Legislative Updates Regarding Landlord-Tenant Law
Published on: Tuesday, December 15th, 2015
by David Hawthorne, Esq.
Due to the vast nature of the landlord-tenant relationship, it is affected by many areas of law, or more precisely, changes in many areas of law; thereby shaping and molding the interplay between landlords and tenants.
This blog is a synopsis of recent legislation in Florida that does, in fact, impact this relationship.
In Florida, there were three pieces of recent legislation that can potentially affect both landlords and tenants. House Bill 779 (now Florida Statute 83.561), House Bill 305 (now Florida Statute 82.045), and House Bill 71 (modified several existing statutes).
Protecting Tenants in Foreclosure
The basic purpose of House Bill 779, sponsored by Representative Mia Jones, was to protect tenants in a foreclosure action. This Bill (effective date of June 2, 2015), unanimously passed in the House on April 22, 2015, passed in the Senate on April 24, 2015, and was approved by Governor Scott on June 2, 2015.
From 2009–2014, federal law required the purchaser at a foreclosure sale to give a bona fide tenant at least 90 days notice of eviction from a foreclosed house. This new law:
- requires a bona fide tenant be given at least 30 days notice before eviction from a foreclosed house
- provides a form for the notice
- prohibits the purchaser at a foreclosure sale from violating the prohibited practices applicable to residential landlords, and
- allows the parties to enter into a new lease
In short, this law reflects the tie between landlord-tenant law and foreclosure law.
Unlawful Detention of Property
The purpose of House Bill 305, sponsored by Representative Shawn Harrison, was to establish an additional remedy for the unlawful detention of residential property. This Bill (effective date of July 1, 2015), passed in the House on April 9, 2015, passed in the Senate on April 22, 2015, and was approved by Governor Scott on June 2, 2015.
Before this law was passed, an owner or rightful resident was required to file an unlawful detainer action to remove an unwanted guest. The new law:
- states upon receipt of a sworn affidavit from the owner or rightful resident, which establishes that the unwanted guest is a “transient occupant,” law enforcement may immediately direct the unwanted guest to surrender possession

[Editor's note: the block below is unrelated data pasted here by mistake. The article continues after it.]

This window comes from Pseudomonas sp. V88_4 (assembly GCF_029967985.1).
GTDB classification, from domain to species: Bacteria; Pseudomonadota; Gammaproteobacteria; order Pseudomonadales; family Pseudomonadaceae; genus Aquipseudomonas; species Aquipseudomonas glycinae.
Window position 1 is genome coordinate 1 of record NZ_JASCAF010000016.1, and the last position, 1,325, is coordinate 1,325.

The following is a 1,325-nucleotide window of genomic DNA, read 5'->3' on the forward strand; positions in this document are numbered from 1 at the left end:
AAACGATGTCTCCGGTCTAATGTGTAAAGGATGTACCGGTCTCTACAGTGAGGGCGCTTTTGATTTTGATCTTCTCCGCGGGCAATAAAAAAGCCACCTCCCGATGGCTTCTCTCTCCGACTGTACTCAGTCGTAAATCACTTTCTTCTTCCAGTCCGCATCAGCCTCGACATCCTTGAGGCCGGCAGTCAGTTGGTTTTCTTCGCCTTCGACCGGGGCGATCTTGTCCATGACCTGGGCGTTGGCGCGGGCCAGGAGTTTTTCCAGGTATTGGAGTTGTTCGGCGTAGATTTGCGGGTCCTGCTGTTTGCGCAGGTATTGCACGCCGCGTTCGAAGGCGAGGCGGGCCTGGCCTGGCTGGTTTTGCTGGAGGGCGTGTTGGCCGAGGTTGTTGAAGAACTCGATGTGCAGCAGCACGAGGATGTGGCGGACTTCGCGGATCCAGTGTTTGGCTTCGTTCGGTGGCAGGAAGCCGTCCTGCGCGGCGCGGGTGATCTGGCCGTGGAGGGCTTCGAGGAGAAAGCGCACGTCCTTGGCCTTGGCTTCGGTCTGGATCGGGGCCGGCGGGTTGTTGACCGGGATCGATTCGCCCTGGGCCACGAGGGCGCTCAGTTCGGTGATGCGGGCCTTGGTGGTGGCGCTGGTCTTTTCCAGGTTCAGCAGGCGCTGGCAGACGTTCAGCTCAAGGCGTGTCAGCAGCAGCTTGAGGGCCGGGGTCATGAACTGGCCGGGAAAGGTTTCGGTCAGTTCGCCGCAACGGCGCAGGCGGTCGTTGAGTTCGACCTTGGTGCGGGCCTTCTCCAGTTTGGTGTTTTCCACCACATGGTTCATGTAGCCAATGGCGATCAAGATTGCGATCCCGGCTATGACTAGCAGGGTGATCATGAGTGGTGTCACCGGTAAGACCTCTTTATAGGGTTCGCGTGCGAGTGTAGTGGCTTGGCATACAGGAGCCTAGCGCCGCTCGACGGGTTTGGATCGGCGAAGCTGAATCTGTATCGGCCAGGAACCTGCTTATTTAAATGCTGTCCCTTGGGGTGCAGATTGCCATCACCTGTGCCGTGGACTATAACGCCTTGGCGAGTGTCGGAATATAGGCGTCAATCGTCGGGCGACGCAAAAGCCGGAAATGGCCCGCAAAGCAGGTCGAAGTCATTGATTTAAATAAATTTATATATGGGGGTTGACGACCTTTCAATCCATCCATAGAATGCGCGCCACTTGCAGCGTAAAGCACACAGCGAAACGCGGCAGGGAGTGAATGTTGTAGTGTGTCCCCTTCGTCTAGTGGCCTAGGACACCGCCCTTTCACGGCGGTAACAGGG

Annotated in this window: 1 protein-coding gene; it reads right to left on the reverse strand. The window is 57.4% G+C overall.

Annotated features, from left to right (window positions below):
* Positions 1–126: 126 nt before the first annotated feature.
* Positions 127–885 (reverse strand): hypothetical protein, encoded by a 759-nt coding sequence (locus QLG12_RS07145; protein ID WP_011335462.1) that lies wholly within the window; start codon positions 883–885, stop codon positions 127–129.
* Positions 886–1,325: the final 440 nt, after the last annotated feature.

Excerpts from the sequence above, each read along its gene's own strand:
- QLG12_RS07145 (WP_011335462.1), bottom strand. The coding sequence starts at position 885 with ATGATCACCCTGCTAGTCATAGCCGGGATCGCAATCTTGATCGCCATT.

- provides failing to surrender possession at the direction of law enforcement constitutes a criminal trespass, and
- outlines a list of factors to aid in determining if an unwanted guest is a “transient occupant” such as:a. intended occupancy to be temporaryb. resided in property for only a brief period of timec. pays minimal, if any, rentd. does not receive mail at the property
This law reflects the interplay between landlord-tenant law and criminal law.
House Bill 71 (effective date July 1, 2015) was sponsored by Representative Jimmie T. Smith. It unanimously passed the House on March 27, 2015, passed the Senate on April 24, 2015, and was approved by Governor Scott on June 11, 2015.
Generally, its purpose was to: revise the term “individual with a disability;” require a public accommodation to modify its policies to permit the use of a service animal; and make knowingly and willfully misrepresenting oneself as being qualified to use a service animal a second degree misdemeanor. This Bill modified several statutes including 775.082(4)(b); 775.083(1)(e); and 413.08.
While the prior law(s) provided an individual with a disability entitlement to equal access to public accommodations, public employment and housing accommodations, and allowed that to be accomplished by having him/her be accompanied by a trained service animal, the new law(s):
- revise the definition of the term “individual with a disability”
- define the term “major life activity”
- expand the definition of the term “service animal”
- require a public accommodation to modify its policies, practices and procedures to permit use of a service animal, and
- modify current criminal penalty provisions
This Bill therefore reflects the interplay between landlord-tenant law, criminal law, and disability law.
What Will the Future Hold?
The nature of the landlord-tenant relationship is fluid and a change in one of many different areas of law can effect this relationship. Certainly, it is not unpredictable that other recent changes in the law not mentioned above, such as recent changes with respect to same-sex marriages, will also potentially impact this relationship.
For instance, in North Carolina, the Human Relations Department mediates landlord/tenant disputes and handles about a dozen fair housing claims per year. Will this increase and if so, will it increase dramatically?
And in Michigan, there is no state-wide statute barring discrimination on the basis of sexual orientation in housing, employment or public accommodation. Therefore, a landlord may not have to rent to gays or lesbians; or a restaurant could deny service, unless there is a local ordinance to the contrary.
In conclusion, legislators both state and federal can affect the rights and duties of landlords and tenants by making changes to laws other than those specific to Chapter 83 Florida Statutes consisting of the Florida Residential Landlord and Tenant Act, the Self-storage Facility Act, and statutes related to commercial property.
Originally published at SES